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Old 09-01-2008, 10:48 AM   #1
zelda_pinwheel
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language and ideas : i have a word for it, therefore it exists ?

an interesting question came up on the recommendation thread for City by Alessandro Baricco, and since sparrow has had some very throught-provoking reflexions on the subject, i thought i would give it its own thread in hope of generating some discussion.

here's the original post, in response to a question about whether i prefer to read in french or english :

i prefer to read in the original text if possible. if not possible, i prefer to read a translation into french of italian or spanish, generally, but a translation into english of german or dutch. but there could be exceptions, depending on the style / subject of the text. i think each language has its own "colour" or "texture" which adds as much to the meaning as the individual words chosen, because it adds to the ambiance of the text. this is partly created by the vocabularly, depending on the roots of the words, and partly on the syntaxe, the way sentences can be structured and such.

for example, french is very good for talking about beauty or tenderness or love or abstract philosophical ideas in a precise and eloquent way without sounding sentimental or juvenile, which is not so easy in english ; it's hard to avoid sounding either vulgar or childish (and even in describing this phenomenon i am demonstrating it, because what i REALLY would like to say is "mièvre" and "niais" but i can't think of a good english equivalent ! for "mièvre," the dictionary proposes "affected," "dainty" and "vapid", none of them is quite right).

but english can communicate really percussive ideas and create short, dynamic, brutal sentences, which require longer paraphrases in french because of the grammatical structure and so lose some of their impact. so, you *can* write a noir detective novel in french, but i think there is a reason the most famous ones are written in english (chandler, hammett...). and of course, in english you can easily make up super-hero names like "Vocabulary Girl" which really don't translate into french very well, and that is frustrating sometimes !!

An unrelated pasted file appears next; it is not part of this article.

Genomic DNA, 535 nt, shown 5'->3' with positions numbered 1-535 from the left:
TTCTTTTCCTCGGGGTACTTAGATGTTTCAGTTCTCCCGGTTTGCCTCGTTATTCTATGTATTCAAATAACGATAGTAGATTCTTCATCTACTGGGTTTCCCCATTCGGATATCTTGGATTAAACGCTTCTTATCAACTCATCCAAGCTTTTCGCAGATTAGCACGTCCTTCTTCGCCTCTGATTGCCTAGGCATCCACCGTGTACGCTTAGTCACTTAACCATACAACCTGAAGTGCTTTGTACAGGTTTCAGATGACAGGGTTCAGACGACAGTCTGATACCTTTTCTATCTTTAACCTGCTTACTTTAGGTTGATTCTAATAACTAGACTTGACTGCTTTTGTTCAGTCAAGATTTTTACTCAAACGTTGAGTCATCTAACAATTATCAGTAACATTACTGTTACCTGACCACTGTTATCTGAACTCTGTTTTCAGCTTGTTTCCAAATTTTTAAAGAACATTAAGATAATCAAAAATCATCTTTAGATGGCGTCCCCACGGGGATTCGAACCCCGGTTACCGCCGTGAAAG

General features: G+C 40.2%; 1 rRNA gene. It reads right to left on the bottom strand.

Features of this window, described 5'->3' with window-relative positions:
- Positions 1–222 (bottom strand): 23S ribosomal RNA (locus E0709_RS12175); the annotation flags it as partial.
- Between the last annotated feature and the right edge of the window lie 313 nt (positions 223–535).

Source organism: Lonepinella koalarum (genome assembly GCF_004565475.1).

a good translation can be *almost* as good as reading the original. a bad translation can ruin a brilliant book for you. so i prefer to keep all the chances on my side and read a version which has the best chance of conveying the tone as well as the litteral meaning of the original.

as an example of the difference between french and english in mysteries i was recently struck by this paragraph from the latest mystery by Fred Vargas (a french writer who really epitomises for me the french intellectual / philosophical mystery style, almost to the point of being a caricature of the concept but not quite, and one of my favorite authors) :

"Ici ressurgit à pleine puissance l'antagonisme qui divisait les members de la Brigade entre les positivistes matérialistes que les errances d'Adamsberg indisposaient gravement, parfois jusqu'à la révolte, et ceux plus conciliants qui ne voyaient pas le mal à pelleter des nuages de temps à autre."

--Fred Vargas, Un Lieu Incertain

my rather feeble attempt at a translation :

"Here burst forth at full strength the antagonism which divided the members of the Brigade, between the materialistic positivists whom the wanderings of Adamsberg gravely indisposed, sometimes to the point of revolt, and those more conciliatory who saw no harm in shovelling clouds from time to time."

i don't know how a professional translator would fare with that paragraph (hopefully better than me). but it seems to me really to capture the difference between the french polar and the english noir mystery, on every point : language, concept, style... in french it reads very well ; in english, no doubt at least partly due to my translation but also because english is the wrong colour for this, it seems stilted to me and rather ungainly.

as a counter example, i first read Dorothy Sayers and SS Van Dine both in french. i think the translations were fairly decent and i liked both authors very well. but when i finally was able to read the original books in english, i found them much more lively witty than the translations had been able to render.
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Old 09-01-2008, 12:51 PM   #2
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I think this is a fascinating subject; and a mysterious one for me as I only speak English. I'm constantly amazed by the skill of the multi-lingual posters on MR.

What intrigues me regarding Zelda's post are:
Why are there no English equivalents for "mièvre" and "niais"? The implication is that there are concepts that are alien to my culture (otherwise English would have an acceptable word to express them too).

Are there really any reasons why a translation can't be better than the original?
When we read a translated book; whose creative work are we experiencing the most? (Have I really read 'War and Peace' if I've only read it in translation?)

When I read a book, I have a voice in my head saying the words to me (inefficient I know ). So what language is that little voice using when a French reader is reading an English text?

Tricky stuff language; I'd really like to know more about the experiences of multi-lingual readers - and this seems a good place to ask .